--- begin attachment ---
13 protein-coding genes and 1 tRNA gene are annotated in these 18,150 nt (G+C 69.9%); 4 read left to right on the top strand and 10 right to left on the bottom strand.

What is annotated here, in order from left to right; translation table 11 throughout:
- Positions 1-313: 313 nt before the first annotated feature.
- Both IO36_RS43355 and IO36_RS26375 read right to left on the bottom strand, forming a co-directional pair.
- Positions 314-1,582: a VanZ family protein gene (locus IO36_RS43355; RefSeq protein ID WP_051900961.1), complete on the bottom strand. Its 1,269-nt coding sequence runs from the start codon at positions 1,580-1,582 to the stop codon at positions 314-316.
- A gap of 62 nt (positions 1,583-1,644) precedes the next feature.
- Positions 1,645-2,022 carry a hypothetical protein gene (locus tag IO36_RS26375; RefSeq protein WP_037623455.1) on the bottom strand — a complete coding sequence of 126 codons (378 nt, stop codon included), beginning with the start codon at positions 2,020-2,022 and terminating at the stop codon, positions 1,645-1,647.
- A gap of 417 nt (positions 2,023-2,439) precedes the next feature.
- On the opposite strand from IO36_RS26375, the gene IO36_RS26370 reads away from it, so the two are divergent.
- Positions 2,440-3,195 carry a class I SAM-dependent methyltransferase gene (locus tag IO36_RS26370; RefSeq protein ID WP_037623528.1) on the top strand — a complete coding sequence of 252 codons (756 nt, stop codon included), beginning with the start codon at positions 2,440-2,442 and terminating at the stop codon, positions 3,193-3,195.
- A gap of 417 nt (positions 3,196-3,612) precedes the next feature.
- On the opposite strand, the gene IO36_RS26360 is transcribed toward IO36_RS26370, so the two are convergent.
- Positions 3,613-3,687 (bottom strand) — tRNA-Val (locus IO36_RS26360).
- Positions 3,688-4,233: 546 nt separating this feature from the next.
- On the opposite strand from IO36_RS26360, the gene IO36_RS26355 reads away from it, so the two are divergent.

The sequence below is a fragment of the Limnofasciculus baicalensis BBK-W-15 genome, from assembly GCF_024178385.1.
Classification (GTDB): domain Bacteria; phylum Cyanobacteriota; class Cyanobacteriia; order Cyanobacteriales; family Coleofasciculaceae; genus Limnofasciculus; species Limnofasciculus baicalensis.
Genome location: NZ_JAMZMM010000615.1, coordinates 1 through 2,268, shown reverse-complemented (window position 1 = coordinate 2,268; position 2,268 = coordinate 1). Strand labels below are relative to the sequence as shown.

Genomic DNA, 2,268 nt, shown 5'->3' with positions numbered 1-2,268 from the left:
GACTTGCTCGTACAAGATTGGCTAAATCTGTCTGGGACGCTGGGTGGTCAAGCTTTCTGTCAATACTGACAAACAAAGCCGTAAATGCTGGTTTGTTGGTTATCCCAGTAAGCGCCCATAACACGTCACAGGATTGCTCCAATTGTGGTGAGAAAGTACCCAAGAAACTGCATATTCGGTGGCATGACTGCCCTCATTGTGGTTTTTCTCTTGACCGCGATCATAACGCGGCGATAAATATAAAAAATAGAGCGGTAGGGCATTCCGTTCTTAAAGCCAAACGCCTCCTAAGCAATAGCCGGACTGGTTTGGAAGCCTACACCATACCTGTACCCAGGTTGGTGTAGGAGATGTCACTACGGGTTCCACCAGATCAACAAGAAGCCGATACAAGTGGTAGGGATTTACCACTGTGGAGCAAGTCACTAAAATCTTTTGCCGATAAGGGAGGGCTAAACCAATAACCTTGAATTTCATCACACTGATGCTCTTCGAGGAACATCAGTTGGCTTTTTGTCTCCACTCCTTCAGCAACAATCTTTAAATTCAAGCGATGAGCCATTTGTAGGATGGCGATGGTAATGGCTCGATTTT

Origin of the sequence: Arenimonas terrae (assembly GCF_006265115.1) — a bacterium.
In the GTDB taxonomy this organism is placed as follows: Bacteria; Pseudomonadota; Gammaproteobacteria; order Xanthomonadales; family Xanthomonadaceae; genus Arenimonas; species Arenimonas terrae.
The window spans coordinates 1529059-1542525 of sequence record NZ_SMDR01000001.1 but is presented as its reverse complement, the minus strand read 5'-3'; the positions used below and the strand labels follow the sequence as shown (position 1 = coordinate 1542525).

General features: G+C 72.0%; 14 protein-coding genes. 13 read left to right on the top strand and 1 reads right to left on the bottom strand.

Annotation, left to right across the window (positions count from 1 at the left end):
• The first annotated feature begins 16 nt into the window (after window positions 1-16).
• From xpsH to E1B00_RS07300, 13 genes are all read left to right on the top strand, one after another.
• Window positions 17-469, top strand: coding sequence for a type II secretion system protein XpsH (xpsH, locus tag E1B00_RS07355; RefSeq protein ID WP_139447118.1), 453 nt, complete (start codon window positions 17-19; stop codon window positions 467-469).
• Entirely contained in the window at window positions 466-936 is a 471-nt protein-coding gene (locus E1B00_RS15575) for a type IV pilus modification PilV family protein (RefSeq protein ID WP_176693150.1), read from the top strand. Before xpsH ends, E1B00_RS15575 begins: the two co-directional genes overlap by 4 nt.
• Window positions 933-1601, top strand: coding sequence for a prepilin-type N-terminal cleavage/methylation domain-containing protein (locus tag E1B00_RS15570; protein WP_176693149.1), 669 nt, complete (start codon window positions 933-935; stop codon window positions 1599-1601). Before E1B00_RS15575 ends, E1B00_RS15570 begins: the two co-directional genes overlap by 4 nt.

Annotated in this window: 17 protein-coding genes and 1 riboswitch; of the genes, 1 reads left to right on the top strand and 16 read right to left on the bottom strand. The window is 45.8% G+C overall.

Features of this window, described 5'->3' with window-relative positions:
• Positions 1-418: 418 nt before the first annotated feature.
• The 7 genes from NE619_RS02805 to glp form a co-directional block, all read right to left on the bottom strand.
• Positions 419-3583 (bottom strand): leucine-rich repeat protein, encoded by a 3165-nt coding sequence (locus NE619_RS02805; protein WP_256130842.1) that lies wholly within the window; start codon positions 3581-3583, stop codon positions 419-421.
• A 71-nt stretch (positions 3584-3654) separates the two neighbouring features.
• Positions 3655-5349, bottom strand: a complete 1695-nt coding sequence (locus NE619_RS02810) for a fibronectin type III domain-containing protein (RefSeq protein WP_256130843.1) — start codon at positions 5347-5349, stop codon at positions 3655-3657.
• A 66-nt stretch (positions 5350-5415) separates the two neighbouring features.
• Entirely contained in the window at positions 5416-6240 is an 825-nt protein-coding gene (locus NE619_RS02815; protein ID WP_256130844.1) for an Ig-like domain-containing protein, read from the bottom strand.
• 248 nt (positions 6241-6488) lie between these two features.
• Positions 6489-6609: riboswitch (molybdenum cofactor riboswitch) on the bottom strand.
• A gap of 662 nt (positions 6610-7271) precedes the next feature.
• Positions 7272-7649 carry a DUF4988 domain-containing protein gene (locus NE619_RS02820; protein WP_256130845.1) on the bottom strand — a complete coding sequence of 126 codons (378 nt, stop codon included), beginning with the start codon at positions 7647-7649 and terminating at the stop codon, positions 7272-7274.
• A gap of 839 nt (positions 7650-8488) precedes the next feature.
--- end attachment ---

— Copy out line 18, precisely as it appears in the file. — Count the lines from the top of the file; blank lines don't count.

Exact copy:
Genome location: NZ_JAMZMM010000615.1, coordinates 1 through 2,268, shown reverse-complemented (window position 1 = coordinate 2,268; position 2,268 = coordinate 1). Strand labels below are relative to the sequence as shown.